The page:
Again, this is an unwritten rule but one that seems to be true. If you try applying for a third Citi credit card after receiving two approvals in less than 65 days you’ll likely be denied on that basis.
I haven’t tried it so I can’t back it with personal experience, but again it seems to be the rule with Citi.
The good news is that it only applies to Citi cards, unlike Chase’s more comprehensive 5/24 rule.
Another important rule with some of the premium rewards Citi cards is that you can’t earn the sign-up bonus if you’ve opened or closed a certain card in the past 24 months.
This rule applies to ThankYou Preferred, ThankYou Premier, Citi Prestige, and to the AA Citi cards.
For example, if you had a ThankYou Premier card that you closed 18 months ago, and wanted to apply for a Citi Prestige card, the bonus ThankYou Points wouldn’t be available to you.
In other words, it probably wouldn’t make sense to apply for the card. Instead, you’d have to wait for 24 months to elapse before earning a subsequent sign-up bonus.
Citi also has a “6/6 rule” that denies you if you’ve had six or more inquiries in the past six months.
In other words, if you’ve been churning heavily and getting credit pulls left and right, Citi might flag your application and deny you for their card.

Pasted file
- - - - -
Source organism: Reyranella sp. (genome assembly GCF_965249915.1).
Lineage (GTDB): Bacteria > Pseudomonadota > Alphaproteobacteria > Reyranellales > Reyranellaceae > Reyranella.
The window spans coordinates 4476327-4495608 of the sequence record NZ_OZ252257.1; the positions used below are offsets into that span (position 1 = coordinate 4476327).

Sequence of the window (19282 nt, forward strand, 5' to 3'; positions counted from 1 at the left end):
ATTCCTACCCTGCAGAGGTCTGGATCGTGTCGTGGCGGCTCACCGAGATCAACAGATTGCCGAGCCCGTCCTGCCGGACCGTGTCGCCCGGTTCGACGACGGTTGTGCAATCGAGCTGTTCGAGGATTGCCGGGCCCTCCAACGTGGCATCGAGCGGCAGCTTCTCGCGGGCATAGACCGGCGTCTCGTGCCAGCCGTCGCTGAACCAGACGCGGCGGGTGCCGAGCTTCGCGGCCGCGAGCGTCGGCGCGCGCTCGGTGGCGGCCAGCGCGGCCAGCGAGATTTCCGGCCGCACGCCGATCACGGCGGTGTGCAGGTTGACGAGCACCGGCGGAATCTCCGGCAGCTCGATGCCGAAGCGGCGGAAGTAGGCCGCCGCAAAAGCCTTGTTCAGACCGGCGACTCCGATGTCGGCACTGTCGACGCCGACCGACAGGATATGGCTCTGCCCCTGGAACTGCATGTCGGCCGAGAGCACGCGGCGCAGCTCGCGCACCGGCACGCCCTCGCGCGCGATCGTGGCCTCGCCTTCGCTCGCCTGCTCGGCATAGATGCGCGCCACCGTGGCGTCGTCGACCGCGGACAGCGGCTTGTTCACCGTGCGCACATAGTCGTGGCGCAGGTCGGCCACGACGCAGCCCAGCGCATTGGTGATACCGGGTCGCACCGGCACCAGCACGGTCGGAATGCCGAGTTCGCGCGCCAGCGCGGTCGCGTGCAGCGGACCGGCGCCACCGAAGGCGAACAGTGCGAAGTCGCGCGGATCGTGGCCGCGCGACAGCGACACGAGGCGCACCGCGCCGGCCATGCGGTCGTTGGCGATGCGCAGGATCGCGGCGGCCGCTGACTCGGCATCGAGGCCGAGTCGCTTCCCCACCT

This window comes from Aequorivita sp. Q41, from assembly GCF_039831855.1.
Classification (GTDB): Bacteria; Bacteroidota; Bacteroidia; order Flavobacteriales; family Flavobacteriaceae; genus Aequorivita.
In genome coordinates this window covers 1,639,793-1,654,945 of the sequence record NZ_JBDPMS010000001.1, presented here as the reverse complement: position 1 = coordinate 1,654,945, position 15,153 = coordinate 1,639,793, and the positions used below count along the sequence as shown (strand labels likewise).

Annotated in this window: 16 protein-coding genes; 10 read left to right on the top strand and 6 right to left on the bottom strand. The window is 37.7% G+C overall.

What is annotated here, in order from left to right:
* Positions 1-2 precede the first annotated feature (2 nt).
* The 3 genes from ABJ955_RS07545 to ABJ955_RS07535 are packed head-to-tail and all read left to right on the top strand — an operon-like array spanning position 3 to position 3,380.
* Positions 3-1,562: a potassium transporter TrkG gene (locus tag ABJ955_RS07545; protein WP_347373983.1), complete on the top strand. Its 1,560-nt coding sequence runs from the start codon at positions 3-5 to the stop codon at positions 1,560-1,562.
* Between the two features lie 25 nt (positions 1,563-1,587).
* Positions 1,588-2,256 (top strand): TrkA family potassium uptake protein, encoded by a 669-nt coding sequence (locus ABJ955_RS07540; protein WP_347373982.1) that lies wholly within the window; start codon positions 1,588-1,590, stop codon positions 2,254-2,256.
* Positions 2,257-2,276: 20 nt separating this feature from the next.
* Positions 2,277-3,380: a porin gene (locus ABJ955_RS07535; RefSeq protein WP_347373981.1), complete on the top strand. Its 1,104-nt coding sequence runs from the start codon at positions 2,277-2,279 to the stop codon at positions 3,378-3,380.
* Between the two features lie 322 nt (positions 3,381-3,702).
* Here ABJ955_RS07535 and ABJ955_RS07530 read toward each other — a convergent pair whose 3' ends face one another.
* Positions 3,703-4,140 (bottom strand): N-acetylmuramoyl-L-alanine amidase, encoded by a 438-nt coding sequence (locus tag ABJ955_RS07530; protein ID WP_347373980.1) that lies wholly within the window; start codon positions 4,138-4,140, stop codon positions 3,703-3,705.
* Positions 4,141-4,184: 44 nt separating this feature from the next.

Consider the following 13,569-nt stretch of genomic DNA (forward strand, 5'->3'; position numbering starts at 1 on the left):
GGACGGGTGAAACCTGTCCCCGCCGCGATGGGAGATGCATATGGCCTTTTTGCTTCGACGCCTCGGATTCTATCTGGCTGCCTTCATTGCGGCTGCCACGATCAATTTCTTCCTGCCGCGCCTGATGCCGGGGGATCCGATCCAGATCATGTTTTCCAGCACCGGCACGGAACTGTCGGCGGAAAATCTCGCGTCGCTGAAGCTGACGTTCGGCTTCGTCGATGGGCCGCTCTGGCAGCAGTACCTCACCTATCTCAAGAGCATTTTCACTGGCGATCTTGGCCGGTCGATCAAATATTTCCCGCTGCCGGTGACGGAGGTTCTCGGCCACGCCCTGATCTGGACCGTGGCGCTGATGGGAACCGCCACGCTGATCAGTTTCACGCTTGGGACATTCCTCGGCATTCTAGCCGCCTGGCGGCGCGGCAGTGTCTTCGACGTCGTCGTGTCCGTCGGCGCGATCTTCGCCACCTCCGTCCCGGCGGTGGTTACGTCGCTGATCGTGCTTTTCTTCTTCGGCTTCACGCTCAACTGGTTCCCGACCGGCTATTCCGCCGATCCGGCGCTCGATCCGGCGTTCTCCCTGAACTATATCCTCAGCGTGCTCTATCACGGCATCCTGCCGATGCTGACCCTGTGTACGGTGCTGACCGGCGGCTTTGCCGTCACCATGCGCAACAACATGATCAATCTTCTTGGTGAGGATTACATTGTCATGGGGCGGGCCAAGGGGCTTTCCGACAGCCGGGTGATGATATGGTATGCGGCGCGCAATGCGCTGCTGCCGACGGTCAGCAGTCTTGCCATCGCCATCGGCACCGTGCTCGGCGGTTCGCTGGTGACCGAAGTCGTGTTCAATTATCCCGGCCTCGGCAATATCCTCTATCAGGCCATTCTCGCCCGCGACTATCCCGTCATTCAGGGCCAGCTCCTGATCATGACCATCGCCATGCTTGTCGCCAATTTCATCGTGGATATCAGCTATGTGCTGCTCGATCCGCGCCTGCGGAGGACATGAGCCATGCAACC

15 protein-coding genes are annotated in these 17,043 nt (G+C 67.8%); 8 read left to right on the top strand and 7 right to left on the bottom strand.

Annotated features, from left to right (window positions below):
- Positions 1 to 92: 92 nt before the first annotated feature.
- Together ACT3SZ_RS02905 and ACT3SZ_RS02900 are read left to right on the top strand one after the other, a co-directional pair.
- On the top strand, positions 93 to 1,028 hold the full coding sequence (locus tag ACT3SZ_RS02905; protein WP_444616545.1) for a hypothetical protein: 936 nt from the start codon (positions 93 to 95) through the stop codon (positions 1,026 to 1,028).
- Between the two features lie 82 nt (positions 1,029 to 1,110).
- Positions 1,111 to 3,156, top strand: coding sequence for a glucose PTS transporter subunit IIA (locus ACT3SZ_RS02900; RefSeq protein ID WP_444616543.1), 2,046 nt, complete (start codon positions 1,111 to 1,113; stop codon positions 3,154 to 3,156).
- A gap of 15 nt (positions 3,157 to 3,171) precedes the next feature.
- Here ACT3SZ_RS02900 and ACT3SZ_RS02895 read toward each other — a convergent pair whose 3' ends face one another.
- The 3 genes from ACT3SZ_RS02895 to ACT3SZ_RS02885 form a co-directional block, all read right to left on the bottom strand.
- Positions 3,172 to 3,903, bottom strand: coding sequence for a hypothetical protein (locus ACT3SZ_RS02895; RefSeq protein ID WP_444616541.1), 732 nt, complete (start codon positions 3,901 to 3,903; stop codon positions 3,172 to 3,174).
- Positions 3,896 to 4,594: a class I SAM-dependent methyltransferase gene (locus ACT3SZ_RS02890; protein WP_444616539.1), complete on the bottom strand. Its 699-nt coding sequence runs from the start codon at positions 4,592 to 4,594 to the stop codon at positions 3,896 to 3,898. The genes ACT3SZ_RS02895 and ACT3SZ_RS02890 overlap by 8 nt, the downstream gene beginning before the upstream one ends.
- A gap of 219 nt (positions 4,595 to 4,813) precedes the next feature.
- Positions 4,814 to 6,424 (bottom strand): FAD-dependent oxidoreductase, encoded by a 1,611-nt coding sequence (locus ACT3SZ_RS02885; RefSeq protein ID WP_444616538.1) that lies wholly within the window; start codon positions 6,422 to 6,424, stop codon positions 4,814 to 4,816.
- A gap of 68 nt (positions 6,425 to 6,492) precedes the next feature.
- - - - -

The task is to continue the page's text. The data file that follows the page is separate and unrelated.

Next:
American Express Limits It to 4 Credit Cards
While this is still widely debated, most pundits agree that the most American Express credit cards you can have at one time is four.
However, you can apply for multiple new American Express cards on the same day. I know this because it’s a tactic to avoid multiple credit inquiries.
This makes the limit confusing to calculate and also weakens the limit itself. If most Amex cards aren’t even credit cards who cares, right?
Maybe the TrueEarnings card from Costco, but that’s going away soon and being replaced by Citi. I guess the Delta cards but you could always close an account and avoid that pesky annual fee in the process.
American Express has also a “2/90 rule” that limits you to two new American Express cards in a three-month period.
So if you try to apply for a third Amex in 90 days, it may be automatically declined.
Discover Allows One Credit Card Approval Per Year
Discover is a real stickler for credit card approvals, but because they only offer a few cards it’s not really an issue.
With them, you can only apply for a second Discover card after a full year has passed since you got approved for your first Discover card.
Apparently you can only have two Discover credit cards total in which you are the primary cardholder.
Again, not really an issue because they only have two credit cards worth applying for, Discover it and Discover it Miles.
However, note that you’ll probably need to explain why you want a second Discover credit card if you apply twice because the cards are so similar.
And you may need to reallocate your credit limit if you’re maxed out.
As with all things in the credit card realm, Your Mileage May Vary. If you’re concerned you may be declined and hit with an unnecessary credit hit, you can contact the card issuer in question before you apply and ask if there’s a limit based on your unique situation.
Just be careful not to put your foot in your mouth in the process. Maybe ask such questions discreetly and without identifying yourself. And don’t be afraid to close a credit card if you want a different one.
Read more: How many credit cards should I have?